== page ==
In the 21st century, lawmakers — specifically, Republicans crying fraud — have sought to put in place new and creative hurdles to casting a ballot. One of the most popular obstacles used in recent years is voter ID. And with each new hurdle comes incidental, or intentional, confusion.
A total of 34 states have laws requiring voters to show some form of ID when they cast a ballot. Research shows that roughly 11 percent of the U.S. population doesn’t have the necessary ID, and that number is even higher among seniors, people of color, people with disabilities, low-income voters, and students.
…In Georgia and Missouri, voter confusion was caused by lawmakers and elections officials who purposely passed laws making it more difficult for certain voters to cast ballots and the legal battles that followed. In other words, the confusion was intentional.
…In Broward County, Fla., [yes, THAT Broward County, FL] for example, elections officials designed the ballot for the November 2018 election with the Senate race tucked in a corner under the instructions, which many voters overlooked. According to MCI Maps, about 3.7 percent of voters — 30,896 people — skipped voting for U.S. senator. That number is as much as 2.5 percent more than in most other counties.
…The authors noted that in Broward County, more people voted for the commissioner of agriculture and county CFO than for their U.S. senator.
The number of votes separating former Sen. Bill Nelson (D) and Rick Scott, who ultimately won, was far smaller than the number of people who skipped voting in the race. Many questioned whether poor ballot design, and the resulting voter confusion, ended up costing Nelson his seat in the Senate.
…“This is not rocket science,” she said. “Not only are there knowable conventions — things that more often than not are going to be the right way to handle it — it’s also not impossible to test it.”
Issues like those in Broward County this year point to how many different kinds of problems cause confusion, and how many different kinds of problems need to be addressed.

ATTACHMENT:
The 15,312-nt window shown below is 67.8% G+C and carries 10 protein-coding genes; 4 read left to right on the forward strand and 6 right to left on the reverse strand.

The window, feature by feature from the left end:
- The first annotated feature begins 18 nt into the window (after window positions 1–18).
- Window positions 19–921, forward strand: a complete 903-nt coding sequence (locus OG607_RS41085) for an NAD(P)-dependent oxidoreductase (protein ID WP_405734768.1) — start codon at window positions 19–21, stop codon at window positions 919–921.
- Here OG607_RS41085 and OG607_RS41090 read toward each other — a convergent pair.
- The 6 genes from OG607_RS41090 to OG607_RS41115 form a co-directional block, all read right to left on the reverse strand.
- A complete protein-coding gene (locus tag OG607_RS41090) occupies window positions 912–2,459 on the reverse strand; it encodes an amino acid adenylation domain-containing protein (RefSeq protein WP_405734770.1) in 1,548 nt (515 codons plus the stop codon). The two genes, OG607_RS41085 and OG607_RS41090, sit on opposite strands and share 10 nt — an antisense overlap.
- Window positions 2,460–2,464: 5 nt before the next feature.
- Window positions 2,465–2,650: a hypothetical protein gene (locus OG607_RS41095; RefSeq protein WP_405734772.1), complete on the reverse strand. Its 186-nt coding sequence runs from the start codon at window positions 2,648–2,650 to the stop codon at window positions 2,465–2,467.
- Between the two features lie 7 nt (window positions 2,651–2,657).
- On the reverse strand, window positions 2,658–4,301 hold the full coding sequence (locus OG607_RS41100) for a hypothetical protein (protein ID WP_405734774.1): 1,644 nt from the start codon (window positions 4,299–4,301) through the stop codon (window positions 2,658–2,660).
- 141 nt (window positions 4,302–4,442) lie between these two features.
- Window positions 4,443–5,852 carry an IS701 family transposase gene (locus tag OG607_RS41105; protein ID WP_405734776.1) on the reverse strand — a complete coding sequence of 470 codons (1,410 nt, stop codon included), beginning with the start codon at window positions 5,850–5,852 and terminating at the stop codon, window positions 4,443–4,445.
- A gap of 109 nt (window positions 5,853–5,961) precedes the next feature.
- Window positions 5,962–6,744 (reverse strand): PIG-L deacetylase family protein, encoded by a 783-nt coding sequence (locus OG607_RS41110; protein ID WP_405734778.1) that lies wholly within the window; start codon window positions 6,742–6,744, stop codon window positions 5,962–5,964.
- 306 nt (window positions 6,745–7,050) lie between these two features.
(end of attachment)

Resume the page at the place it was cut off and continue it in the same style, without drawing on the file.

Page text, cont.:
“There are some that are just straight-up intentional suppressing of certain communities,” Perez said. “There’s mistakes that are made because people are not resourced or they’re not trained or they’re moving too quickly and they don’t have enough fact checks. And then there’s this third category of mistakes that happen when folks are told they’re going to have these types of problems and they don’t invest the resources anyway.”
…Together, it’s resulted in a country where voters have lost faith in elections.
…Still, experts say solutions are possible. One major way to simplify elections, and to create fail-safes for voters who might be confused, is to expand opportunities to cast ballots. That includes lengthening early voting periods and hours and allowing people to register to vote on the same day that they cast a ballot.
…Automatic voter registration provides another way to simplify elections. If eligible citizens are automatically added to the rolls when they turn 18, they no longer will have to worry about figuring out the steps needed to ensure that they are on the rolls.
…He explained that first and foremost, Americans need to recognize that elections can and should be less complicated.
“In what’s supposed to be the greatest democracy in the world. This [type of confusion and all of these obstacles to voting] just shouldn’t exist.”